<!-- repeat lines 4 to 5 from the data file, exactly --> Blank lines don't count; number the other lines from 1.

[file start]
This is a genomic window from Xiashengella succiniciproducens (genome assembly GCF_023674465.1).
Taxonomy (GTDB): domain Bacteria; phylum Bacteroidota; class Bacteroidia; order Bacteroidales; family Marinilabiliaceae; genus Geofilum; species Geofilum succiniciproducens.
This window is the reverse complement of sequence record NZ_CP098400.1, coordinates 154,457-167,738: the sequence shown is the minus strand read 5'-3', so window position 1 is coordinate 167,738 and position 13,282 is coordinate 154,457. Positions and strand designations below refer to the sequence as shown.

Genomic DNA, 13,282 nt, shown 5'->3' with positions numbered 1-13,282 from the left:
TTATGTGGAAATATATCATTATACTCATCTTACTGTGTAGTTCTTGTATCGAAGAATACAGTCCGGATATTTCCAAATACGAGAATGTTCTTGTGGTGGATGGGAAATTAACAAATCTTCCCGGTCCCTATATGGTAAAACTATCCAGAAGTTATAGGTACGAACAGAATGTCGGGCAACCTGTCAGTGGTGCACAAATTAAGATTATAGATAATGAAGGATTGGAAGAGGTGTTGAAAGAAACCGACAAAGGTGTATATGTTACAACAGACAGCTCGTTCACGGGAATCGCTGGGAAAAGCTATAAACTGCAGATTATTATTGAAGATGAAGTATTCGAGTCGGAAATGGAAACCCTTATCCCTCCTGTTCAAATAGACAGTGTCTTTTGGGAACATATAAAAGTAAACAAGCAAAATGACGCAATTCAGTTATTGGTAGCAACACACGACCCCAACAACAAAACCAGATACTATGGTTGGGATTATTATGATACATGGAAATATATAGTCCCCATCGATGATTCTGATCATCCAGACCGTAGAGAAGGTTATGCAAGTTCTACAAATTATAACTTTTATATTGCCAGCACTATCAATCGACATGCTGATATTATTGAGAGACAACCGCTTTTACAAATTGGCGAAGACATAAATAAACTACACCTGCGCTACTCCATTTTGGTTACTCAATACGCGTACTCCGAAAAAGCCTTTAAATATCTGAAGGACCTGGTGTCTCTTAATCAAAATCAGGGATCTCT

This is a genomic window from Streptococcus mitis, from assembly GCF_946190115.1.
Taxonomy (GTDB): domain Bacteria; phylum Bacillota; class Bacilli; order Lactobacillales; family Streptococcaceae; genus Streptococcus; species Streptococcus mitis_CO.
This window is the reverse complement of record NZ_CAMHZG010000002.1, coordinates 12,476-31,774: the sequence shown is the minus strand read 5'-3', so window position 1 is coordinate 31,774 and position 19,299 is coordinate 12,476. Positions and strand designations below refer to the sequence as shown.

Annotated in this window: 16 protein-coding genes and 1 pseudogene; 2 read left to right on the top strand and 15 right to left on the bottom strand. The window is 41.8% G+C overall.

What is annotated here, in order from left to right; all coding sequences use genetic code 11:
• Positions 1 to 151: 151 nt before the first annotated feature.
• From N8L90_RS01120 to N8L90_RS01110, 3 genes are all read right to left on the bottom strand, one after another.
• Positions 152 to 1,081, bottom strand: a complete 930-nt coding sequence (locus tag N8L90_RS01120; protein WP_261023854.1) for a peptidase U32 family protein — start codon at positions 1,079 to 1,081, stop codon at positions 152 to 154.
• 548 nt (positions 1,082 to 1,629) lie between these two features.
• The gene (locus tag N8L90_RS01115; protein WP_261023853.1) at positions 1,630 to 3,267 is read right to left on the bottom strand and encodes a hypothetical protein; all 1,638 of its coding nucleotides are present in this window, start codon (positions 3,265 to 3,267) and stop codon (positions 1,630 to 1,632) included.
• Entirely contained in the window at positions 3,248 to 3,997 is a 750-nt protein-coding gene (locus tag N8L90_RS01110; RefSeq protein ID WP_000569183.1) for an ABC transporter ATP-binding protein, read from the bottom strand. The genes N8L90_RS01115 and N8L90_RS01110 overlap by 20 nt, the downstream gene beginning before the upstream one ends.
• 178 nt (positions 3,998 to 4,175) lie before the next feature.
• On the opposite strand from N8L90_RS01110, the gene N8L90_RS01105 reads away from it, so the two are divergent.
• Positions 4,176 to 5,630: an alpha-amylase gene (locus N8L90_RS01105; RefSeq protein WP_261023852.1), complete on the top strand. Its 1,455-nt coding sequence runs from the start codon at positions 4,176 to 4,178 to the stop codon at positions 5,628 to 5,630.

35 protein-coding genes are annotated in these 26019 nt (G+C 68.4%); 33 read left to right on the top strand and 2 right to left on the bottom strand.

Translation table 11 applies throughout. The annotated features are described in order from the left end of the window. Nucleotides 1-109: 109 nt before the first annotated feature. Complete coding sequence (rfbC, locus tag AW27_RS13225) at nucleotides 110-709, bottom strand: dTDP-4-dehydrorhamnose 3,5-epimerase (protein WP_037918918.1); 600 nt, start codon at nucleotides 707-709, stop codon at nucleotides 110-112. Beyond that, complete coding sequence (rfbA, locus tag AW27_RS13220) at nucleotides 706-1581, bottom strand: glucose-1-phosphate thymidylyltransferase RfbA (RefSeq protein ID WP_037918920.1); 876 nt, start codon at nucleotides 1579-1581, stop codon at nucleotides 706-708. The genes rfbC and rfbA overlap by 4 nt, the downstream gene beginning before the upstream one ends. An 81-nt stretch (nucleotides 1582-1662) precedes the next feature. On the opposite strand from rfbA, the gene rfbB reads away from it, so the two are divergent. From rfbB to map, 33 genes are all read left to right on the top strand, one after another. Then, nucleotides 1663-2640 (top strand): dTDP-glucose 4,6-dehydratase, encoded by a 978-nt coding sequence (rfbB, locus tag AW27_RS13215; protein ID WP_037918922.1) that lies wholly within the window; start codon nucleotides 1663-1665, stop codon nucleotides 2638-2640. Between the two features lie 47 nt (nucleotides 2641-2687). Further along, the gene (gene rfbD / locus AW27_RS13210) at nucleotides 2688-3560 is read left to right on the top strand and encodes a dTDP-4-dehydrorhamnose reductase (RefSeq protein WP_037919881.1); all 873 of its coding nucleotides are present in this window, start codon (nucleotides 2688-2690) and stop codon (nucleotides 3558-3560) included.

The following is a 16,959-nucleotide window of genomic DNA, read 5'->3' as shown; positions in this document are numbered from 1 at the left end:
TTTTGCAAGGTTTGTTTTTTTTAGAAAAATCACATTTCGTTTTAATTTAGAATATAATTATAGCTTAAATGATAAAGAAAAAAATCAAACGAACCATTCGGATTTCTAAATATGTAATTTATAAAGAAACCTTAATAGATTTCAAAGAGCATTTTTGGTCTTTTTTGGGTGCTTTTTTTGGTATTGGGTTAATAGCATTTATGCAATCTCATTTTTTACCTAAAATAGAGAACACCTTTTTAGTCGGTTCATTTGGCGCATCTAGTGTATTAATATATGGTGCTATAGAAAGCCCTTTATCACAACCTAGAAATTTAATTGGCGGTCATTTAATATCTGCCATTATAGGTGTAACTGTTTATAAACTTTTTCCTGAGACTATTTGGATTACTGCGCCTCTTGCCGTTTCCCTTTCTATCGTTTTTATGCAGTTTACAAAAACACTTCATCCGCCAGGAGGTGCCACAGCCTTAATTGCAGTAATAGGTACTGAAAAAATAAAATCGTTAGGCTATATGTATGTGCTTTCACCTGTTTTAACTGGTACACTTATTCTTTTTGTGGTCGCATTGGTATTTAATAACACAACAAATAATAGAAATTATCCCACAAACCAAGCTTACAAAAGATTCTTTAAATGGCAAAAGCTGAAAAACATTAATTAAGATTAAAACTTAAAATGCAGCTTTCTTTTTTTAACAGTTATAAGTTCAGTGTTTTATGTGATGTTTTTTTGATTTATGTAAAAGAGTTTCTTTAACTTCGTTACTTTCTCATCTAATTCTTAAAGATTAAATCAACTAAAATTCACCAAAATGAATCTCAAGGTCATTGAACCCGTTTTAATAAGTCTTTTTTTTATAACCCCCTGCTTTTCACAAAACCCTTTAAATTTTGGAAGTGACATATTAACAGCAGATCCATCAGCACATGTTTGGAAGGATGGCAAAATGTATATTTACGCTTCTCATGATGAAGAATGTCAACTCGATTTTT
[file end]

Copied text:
Genomic DNA, 13,282 nt, shown 5'->3' with positions numbered 1-13,282 from the left:
TTATGTGGAAATATATCATTATACTCATCTTACTGTGTAGTTCTTGTATCGAAGAATACAGTCCGGATATTTCCAAATACGAGAATGTTCTTGTGGTGGATGGGAAATTAACAAATCTTCCCGGTCCCTATATGGTAAAACTATCCAGAAGTTATAGGTACGAACAGAATGTCGGGCAACCTGTCAGTGGTGCACAAATTAAGATTATAGATAATGAAGGATTGGAAGAGGTGTTGAAAGAAACCGACAAAGGTGTATATGTTACAACAGACAGCTCGTTCACGGGAATCGCTGGGAAAAGCTATAAACTGCAGATTATTATTGAAGATGAAGTATTCGAGTCGGAAATGGAAACCCTTATCCCTCCTGTTCAAATAGACAGTGTCTTTTGGGAACATATAAAAGTAAACAAGCAAAATGACGCAATTCAGTTATTGGTAGCAACACACGACCCCAACAACAAAACCAGATACTATGGTTGGGATTATTATGATACATGGAAATATATAGTCCCCATCGATGATTCTGATCATCCAGACCGTAGAGAAGGTTATGCAAGTTCTACAAATTATAACTTTTATATTGCCAGCACTATCAATCGACATGCTGATATTATTGAGAGACAACCGCTTTTACAAATTGGCGAAGACATAAATAAACTACACCTGCGCTACTCCATTTTGGTTACTCAATACGCGTACTCCGAAAAAGCCTTTAAATATCTGAAGGACCTGGTGTCTCTTAATCAAAATCAGGGATCTCT